Traveling with my dharma sister G, we drove north of Harrisburg along the Susquehanna river in the early evening, enjoying the gorgeous river views, with all the emerald green forest surrounding us on ancient, worn down mountains.
This part of Pennsylvania really is quite isolated and wild, with wide open farm land sprinkled here and there, bravely holding the forest at bay, but it wouldn't take long for the forest to simply win out, creeping over fields and filling in the empty spaces!
We reached the stone house of the monastery by 7:30, took a brief walk, then settled into an evening meditation with Dai-En Bennage, the abbess of the Zendo and her assistant teacher, Daishin McCabe.
We faced the wall as the sun retreated, and I watched my shadow fade into darkness. Outside the window, birds sang final songs and then all became silent as the evening descended. Eventually the only sound came from the intermittent hum of a refrigerator in the next room...Silence!
We finished up with chanting, then G and I headed for our sleeping room, a wide open space on the 1st floor that also doubled as an occasional meditation space. Aside from our 2 futons on the floor, there was nothing in the room but an enormous sandlewood Buddha, serene and awake!
I rubbed his smooth shoulder and wondered, Oh, how to get here!
But then I thought, But I am here! And laughed.... I pulled my futon into a small alcove created by 3 huge windows and settled in for the night.
But I don't sleep well the first night in any new place, and the allure of the mood rising through the trees, the fire flies lifting into the sky like tiny lanterns and the occasional flutter of heavy wings just outside the window kept me captivated and sleepless. At one point, perhaps I slept, but it didn't seem as if that happened until after 3 a.m. when I got up to pull on sweatshirt and pants for added warmth...the evening had cooled off so dramatically, it was as if I was camping out!
Back on the mat at 6:25, awake!
We sat meditation to a crescendo of fresh birdsong and refrigerator hum, then chanted the Heart Sutra and a dhirani, as well as a love letter to the waters, salt and fresh, surrounding the crippled Fukushima Power Plant of Japan.
We are thinking of you with deep love and wishes for healing....
We ate a simple breakfast, had a period of samu (pulling weeds for me!), then settled in for the Day of Mindfulness, surrounded by new faces, as well as our dharma sister A who had arrived for the day!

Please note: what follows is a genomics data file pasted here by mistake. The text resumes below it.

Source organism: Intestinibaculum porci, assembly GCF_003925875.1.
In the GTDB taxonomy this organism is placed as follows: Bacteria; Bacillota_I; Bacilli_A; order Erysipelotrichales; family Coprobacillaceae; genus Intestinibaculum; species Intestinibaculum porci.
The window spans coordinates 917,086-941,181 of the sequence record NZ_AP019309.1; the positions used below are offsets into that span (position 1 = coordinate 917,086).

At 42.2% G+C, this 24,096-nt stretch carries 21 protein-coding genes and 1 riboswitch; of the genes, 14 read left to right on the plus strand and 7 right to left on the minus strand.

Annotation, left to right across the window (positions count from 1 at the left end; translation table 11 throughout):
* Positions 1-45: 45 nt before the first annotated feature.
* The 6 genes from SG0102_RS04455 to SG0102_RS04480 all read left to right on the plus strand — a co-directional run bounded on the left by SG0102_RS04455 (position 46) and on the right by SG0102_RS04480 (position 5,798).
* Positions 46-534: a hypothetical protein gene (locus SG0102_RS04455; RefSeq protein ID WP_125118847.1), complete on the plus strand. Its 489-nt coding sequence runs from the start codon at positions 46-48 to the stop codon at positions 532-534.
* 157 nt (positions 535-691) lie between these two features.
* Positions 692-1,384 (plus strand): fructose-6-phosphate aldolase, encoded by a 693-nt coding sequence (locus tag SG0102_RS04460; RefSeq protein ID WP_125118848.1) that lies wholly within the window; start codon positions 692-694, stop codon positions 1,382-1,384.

Periods of sitting, dharma discourse and kinhin through the labyrinth of the surrounding woods took up most of the day, with a silent Mindful lunch in between. By 3 p.m. we were gathered in a circle for tea and cookies and simply a chance for each of us to share impressions, comments or questions.
I found myself feeling quite emotional when my turn came to talk, and I had to make it brief, because a wave of tears and quavery voice rose up so quickly and unhindered, a part of me stood aside, thinking, where is this coming from?
Well I knew. Several of us had spoke about maintaining a practice along with job, marriage, family, etc. And that really resonated with me, especially the thing about marriage.
That's been a real practice for me and D, a dance of give and take, compromise and joy and occasional deep, staggering bewilderment--but always with the intention of non harming, though that hasn't always been possible. Even with the best intentions, we sometimes harm those we are in relationship with, and we simply need to be open to making amends, to finding balance once again, to making accord.
And so, the marriage practice!
D an I just celebrated our 21st wedding anniversary a few days ago, and though neither of us is prone to sentimentality and constant "how are we doing?" scrutiny, we both feel incredibly lucky to have made it this far. We've known one another for 23 years!
Even I am impressed with those numbers! So I was feeling a little emotional about it all, obviously lurking just beneath my surface awareness!
The ride home was simple, but I felt as if I was leaving behind another world where I wanted to linger and discover deeper experiences. When we hit Harrisburg, it felt as if we had traveled long and far, perhaps even across centuries, and here we were, back in the ordinary world, 2011....But that's not really how it is and the ordinary world is just as sacred as the sacred world and as soon as I create the dichotomy, I've set up a place for delusion and suffering.
I'll go back there soon, but here or there, the practice remains solid and clear like a diamond!
In deep gratitude to Dai-En and Dai-shin, Gassho!